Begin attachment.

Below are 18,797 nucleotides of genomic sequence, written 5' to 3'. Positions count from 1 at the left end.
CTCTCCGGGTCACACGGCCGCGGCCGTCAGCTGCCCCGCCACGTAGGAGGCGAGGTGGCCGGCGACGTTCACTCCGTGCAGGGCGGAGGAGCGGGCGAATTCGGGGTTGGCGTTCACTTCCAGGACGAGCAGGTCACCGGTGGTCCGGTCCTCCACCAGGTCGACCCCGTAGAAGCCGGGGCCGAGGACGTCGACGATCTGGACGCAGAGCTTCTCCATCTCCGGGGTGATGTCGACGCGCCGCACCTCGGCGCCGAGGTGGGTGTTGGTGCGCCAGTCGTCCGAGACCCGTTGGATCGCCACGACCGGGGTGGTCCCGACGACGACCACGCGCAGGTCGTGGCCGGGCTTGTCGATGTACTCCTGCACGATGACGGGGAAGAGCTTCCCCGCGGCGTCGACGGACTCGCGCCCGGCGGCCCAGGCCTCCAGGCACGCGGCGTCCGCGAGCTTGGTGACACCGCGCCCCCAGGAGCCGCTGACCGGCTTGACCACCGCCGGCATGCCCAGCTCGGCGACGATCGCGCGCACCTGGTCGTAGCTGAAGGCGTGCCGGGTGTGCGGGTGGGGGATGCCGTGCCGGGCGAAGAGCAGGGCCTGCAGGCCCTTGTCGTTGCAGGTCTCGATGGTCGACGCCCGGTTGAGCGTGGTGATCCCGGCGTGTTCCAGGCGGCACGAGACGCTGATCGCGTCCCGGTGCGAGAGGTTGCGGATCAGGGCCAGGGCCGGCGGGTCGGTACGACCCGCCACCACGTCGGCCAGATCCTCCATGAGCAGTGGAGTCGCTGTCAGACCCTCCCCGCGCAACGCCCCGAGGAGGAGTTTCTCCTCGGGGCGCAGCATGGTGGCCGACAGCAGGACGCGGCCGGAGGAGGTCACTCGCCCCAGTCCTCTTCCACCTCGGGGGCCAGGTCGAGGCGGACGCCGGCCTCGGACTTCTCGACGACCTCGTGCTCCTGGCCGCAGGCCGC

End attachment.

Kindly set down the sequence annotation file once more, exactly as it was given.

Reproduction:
Below are 18,797 nucleotides of genomic sequence, written 5' to 3'. Positions count from 1 at the left end.
CTCTCCGGGTCACACGGCCGCGGCCGTCAGCTGCCCCGCCACGTAGGAGGCGAGGTGGCCGGCGACGTTCACTCCGTGCAGGGCGGAGGAGCGGGCGAATTCGGGGTTGGCGTTCACTTCCAGGACGAGCAGGTCACCGGTGGTCCGGTCCTCCACCAGGTCGACCCCGTAGAAGCCGGGGCCGAGGACGTCGACGATCTGGACGCAGAGCTTCTCCATCTCCGGGGTGATGTCGACGCGCCGCACCTCGGCGCCGAGGTGGGTGTTGGTGCGCCAGTCGTCCGAGACCCGTTGGATCGCCACGACCGGGGTGGTCCCGACGACGACCACGCGCAGGTCGTGGCCGGGCTTGTCGATGTACTCCTGCACGATGACGGGGAAGAGCTTCCCCGCGGCGTCGACGGACTCGCGCCCGGCGGCCCAGGCCTCCAGGCACGCGGCGTCCGCGAGCTTGGTGACACCGCGCCCCCAGGAGCCGCTGACCGGCTTGACCACCGCCGGCATGCCCAGCTCGGCGACGATCGCGCGCACCTGGTCGTAGCTGAAGGCGTGCCGGGTGTGCGGGTGGGGGATGCCGTGCCGGGCGAAGAGCAGGGCCTGCAGGCCCTTGTCGTTGCAGGTCTCGATGGTCGACGCCCGGTTGAGCGTGGTGATCCCGGCGTGTTCCAGGCGGCACGAGACGCTGATCGCGTCCCGGTGCGAGAGGTTGCGGATCAGGGCCAGGGCCGGCGGGTCGGTACGACCCGCCACCACGTCGGCCAGATCCTCCATGAGCAGTGGAGTCGCTGTCAGACCCTCCCCGCGCAACGCCCCGAGGAGGAGTTTCTCCTCGGGGCGCAGCATGGTGGCCGACAGCAGGACGCGGCCGGAGGAGGTCACTCGCCCCAGTCCTCTTCCACCTCGGGGGCCAGGTCGAGGCGGACGCCGGCCTCGGACTTCTCGACGACCTCGTGCTCCTGGCCGCAGGCCGC